Disclaimer: This review was originally written during the time when the chances of The Walking Dead: The Final Season being finished seemed to be nil. We originally decided not to publish it, as you couldn’t even buy the game we were reviewing anyway. Now that another studio has taken the series over, there seems to be a much better chance we’ll see The Walking Dead: The Final Season continued. As such, we’re publishing this review as it was originally written. This means some of the information, most notably the stuff about the series not being continued, is out of date.

Normally I start an interview off with some lighthearted jokes, maybe a bit of history behind the game, and end it with a question about its quality. Here I find it difficult to do that. I’m an unashamed fan of both Telltale and the Walking Dead series of games, and my review of The Walking Dead: The Final Season‘s first episode was glowing. However between that review and this one, Telltale has imploded. The company barely exists, most of the staff has been laid off, and future episodes of The Walking Dead: The Final Season are in limbo. So in a way, Suffer the Children is the unofficial series finale. Does it manage to provide another great tale, or is our final story with Clementine a poor one?

Picking up right where Done Running left off, Suffer the Children opens up with the school deciding that they want to force Clementine and AJ to leave after AJ shot and killed Marlon. While exiled, the two run into the raiders that threatened their school. More importantly, they meet their leader: Lily. Apparently, she survived after being kicked out of the group all those years ago back in The Walking Dead‘s first season. She’s also not happy. As such, the final two survivors from the original group find themselves pitted against each other as the raiders prepare to take the school over.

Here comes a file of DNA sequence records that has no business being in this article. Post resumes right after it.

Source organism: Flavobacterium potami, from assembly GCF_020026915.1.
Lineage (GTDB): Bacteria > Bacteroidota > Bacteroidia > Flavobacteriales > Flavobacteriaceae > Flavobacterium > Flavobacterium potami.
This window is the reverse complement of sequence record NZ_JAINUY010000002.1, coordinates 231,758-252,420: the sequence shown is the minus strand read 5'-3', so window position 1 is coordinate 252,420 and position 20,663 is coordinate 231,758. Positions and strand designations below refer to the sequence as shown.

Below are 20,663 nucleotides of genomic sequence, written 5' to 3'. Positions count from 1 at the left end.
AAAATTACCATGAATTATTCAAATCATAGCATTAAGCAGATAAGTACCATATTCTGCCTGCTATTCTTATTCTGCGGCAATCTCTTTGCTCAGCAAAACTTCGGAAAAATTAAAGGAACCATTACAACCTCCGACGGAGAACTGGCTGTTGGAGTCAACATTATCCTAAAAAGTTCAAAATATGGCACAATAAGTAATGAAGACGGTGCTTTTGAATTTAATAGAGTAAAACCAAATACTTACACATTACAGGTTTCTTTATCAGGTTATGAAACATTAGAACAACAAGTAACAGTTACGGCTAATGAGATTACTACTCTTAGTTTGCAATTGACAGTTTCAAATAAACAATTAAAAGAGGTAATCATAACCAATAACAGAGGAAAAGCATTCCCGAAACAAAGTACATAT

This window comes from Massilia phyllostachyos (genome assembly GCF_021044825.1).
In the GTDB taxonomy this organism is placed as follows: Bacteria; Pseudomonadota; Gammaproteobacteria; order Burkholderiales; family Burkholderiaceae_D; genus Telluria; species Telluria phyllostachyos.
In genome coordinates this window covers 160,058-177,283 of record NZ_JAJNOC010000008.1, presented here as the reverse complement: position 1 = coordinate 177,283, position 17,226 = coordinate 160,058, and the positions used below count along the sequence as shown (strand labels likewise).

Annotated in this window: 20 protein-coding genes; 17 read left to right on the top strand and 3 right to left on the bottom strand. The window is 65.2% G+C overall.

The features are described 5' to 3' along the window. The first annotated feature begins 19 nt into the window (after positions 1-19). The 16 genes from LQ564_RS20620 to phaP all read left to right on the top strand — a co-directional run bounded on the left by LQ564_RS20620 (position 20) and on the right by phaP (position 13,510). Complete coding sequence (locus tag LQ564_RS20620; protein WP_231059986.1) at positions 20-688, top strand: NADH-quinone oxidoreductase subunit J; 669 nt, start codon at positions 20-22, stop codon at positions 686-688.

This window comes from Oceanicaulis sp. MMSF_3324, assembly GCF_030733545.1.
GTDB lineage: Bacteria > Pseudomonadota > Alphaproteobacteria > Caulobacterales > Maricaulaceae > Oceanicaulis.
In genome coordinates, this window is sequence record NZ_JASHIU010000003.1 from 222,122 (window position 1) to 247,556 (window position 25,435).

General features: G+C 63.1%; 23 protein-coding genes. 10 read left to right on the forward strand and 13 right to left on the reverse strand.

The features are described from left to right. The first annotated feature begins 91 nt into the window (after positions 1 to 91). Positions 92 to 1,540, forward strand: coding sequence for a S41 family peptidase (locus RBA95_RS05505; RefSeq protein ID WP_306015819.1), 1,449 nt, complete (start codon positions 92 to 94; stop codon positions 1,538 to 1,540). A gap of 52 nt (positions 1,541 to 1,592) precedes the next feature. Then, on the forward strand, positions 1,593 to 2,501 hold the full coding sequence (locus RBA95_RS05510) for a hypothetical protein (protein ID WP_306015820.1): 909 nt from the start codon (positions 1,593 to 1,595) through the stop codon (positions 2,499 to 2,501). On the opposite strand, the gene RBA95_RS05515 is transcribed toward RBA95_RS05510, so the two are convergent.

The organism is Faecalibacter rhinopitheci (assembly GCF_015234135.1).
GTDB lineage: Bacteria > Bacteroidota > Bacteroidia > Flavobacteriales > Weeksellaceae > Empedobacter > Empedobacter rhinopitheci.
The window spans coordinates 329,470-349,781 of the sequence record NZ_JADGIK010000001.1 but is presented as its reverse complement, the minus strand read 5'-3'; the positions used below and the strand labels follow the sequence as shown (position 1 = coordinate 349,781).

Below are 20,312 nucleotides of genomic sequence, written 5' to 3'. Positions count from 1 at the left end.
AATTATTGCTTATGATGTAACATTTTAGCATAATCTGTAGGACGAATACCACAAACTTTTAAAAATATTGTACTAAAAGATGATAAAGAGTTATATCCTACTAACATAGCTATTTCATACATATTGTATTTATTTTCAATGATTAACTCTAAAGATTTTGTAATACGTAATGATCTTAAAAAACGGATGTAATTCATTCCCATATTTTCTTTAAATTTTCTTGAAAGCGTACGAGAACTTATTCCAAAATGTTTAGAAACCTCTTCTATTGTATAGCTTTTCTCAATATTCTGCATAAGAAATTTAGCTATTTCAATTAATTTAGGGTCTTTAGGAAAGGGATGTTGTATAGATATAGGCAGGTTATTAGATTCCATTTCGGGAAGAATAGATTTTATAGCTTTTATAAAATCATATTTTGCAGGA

the walking dead the final season episode 2 review gore

Can’t be The Walking Dead without some gore

It’s one hell of an intriguing setup for the episode. Watching Clementine and Lily interact is amazing in a twisted sort of way. They’re two people who either hate or respect each other. It’s probably somewhere in the middle, but you can’t really tell. With two amazing characters taking the helm, the supporting cast has quite a bit of catch up to do.

AJ is still a fascinating case study, showing how a child born after the end of the world would grow up. More effort goes towards developing Mitch and Ruby, who both play significant parts in this episode. The development does them a lot of good, and by the end, I appreciated them far more. On the other hand, Omar continues to sit in the background and only got a single line the whole episode, while Aasid and Willy only get a few lines at best.